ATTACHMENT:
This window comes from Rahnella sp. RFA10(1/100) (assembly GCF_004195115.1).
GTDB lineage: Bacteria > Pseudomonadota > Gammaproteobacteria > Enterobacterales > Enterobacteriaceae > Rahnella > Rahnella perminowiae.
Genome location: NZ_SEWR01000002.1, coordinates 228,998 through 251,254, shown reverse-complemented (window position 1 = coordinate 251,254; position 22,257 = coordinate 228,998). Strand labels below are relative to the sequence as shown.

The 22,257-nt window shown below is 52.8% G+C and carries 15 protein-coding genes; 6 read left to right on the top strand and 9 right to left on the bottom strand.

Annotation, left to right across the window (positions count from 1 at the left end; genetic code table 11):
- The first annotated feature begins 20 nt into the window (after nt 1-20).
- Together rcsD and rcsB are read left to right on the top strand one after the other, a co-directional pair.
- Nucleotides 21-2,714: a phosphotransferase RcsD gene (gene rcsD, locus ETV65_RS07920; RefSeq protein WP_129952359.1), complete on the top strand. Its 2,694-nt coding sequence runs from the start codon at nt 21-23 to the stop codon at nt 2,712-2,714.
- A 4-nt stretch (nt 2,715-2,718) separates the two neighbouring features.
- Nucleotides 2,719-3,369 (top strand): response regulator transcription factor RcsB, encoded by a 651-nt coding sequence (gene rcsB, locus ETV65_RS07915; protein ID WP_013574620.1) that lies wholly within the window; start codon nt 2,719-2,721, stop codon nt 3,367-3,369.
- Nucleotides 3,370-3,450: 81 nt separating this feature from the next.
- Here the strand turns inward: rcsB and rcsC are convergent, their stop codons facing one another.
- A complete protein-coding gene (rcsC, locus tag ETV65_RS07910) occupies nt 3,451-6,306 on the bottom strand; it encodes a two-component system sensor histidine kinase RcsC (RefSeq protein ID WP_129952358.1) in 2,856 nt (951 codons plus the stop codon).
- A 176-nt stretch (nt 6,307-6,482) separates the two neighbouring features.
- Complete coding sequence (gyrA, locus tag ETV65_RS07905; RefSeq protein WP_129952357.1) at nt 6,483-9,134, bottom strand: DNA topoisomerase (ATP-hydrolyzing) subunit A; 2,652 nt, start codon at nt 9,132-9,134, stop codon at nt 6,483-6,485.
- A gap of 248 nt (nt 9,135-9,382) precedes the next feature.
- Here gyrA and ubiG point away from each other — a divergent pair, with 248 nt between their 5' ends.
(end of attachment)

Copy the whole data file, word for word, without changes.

This window comes from Rahnella sp. RFA10(1/100) (assembly GCF_004195115.1).
GTDB lineage: Bacteria > Pseudomonadota > Gammaproteobacteria > Enterobacterales > Enterobacteriaceae > Rahnella > Rahnella perminowiae.
Genome location: NZ_SEWR01000002.1, coordinates 228,998 through 251,254, shown reverse-complemented (window position 1 = coordinate 251,254; position 22,257 = coordinate 228,998). Strand labels below are relative to the sequence as shown.

The 22,257-nt window shown below is 52.8% G+C and carries 15 protein-coding genes; 6 read left to right on the top strand and 9 right to left on the bottom strand.

Annotation, left to right across the window (positions count from 1 at the left end; genetic code table 11):
- The first annotated feature begins 20 nt into the window (after nt 1-20).
- Together rcsD and rcsB are read left to right on the top strand one after the other, a co-directional pair.
- Nucleotides 21-2,714: a phosphotransferase RcsD gene (gene rcsD, locus ETV65_RS07920; RefSeq protein WP_129952359.1), complete on the top strand. Its 2,694-nt coding sequence runs from the start codon at nt 21-23 to the stop codon at nt 2,712-2,714.
- A 4-nt stretch (nt 2,715-2,718) separates the two neighbouring features.
- Nucleotides 2,719-3,369 (top strand): response regulator transcription factor RcsB, encoded by a 651-nt coding sequence (gene rcsB, locus ETV65_RS07915; protein ID WP_013574620.1) that lies wholly within the window; start codon nt 2,719-2,721, stop codon nt 3,367-3,369.
- Nucleotides 3,370-3,450: 81 nt separating this feature from the next.
- Here the strand turns inward: rcsB and rcsC are convergent, their stop codons facing one another.
- A complete protein-coding gene (rcsC, locus tag ETV65_RS07910) occupies nt 3,451-6,306 on the bottom strand; it encodes a two-component system sensor histidine kinase RcsC (RefSeq protein ID WP_129952358.1) in 2,856 nt (951 codons plus the stop codon).
- A 176-nt stretch (nt 6,307-6,482) separates the two neighbouring features.
- Complete coding sequence (gyrA, locus tag ETV65_RS07905; RefSeq protein WP_129952357.1) at nt 6,483-9,134, bottom strand: DNA topoisomerase (ATP-hydrolyzing) subunit A; 2,652 nt, start codon at nt 9,132-9,134, stop codon at nt 6,483-6,485.
- A gap of 248 nt (nt 9,135-9,382) precedes the next feature.
- Here gyrA and ubiG point away from each other — a divergent pair, with 248 nt between their 5' ends.